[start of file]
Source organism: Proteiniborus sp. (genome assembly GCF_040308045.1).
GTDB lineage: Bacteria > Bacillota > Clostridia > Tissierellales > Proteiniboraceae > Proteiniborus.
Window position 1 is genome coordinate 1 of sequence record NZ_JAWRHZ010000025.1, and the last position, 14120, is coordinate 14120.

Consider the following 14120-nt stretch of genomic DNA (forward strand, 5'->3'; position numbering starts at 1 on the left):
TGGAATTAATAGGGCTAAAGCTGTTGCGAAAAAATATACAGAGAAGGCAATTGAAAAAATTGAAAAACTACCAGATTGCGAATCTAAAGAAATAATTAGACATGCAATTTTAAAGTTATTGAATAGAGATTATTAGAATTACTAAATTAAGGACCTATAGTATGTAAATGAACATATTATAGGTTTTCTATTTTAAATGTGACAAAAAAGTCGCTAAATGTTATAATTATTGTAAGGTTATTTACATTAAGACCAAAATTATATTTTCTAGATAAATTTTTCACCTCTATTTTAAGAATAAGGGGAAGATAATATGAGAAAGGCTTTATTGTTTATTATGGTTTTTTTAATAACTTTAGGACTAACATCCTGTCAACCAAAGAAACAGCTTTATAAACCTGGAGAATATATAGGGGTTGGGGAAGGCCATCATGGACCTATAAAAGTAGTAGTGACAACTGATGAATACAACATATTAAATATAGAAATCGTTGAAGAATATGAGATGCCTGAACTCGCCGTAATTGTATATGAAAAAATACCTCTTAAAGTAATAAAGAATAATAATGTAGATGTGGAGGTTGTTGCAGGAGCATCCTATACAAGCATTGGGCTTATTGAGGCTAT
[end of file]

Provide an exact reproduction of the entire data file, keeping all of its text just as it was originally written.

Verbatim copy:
Source organism: Proteiniborus sp. (genome assembly GCF_040308045.1).
GTDB lineage: Bacteria > Bacillota > Clostridia > Tissierellales > Proteiniboraceae > Proteiniborus.
Window position 1 is genome coordinate 1 of sequence record NZ_JAWRHZ010000025.1, and the last position, 14120, is coordinate 14120.

Consider the following 14120-nt stretch of genomic DNA (forward strand, 5'->3'; position numbering starts at 1 on the left):
TGGAATTAATAGGGCTAAAGCTGTTGCGAAAAAATATACAGAGAAGGCAATTGAAAAAATTGAAAAACTACCAGATTGCGAATCTAAAGAAATAATTAGACATGCAATTTTAAAGTTATTGAATAGAGATTATTAGAATTACTAAATTAAGGACCTATAGTATGTAAATGAACATATTATAGGTTTTCTATTTTAAATGTGACAAAAAAGTCGCTAAATGTTATAATTATTGTAAGGTTATTTACATTAAGACCAAAATTATATTTTCTAGATAAATTTTTCACCTCTATTTTAAGAATAAGGGGAAGATAATATGAGAAAGGCTTTATTGTTTATTATGGTTTTTTTAATAACTTTAGGACTAACATCCTGTCAACCAAAGAAACAGCTTTATAAACCTGGAGAATATATAGGGGTTGGGGAAGGCCATCATGGACCTATAAAAGTAGTAGTGACAACTGATGAATACAACATATTAAATATAGAAATCGTTGAAGAATATGAGATGCCTGAACTCGCCGTAATTGTATATGAAAAAATACCTCTTAAAGTAATAAAGAATAATAATGTAGATGTGGAGGTTGTTGCAGGAGCATCCTATACAAGCATTGGGCTTATTGAGGCTAT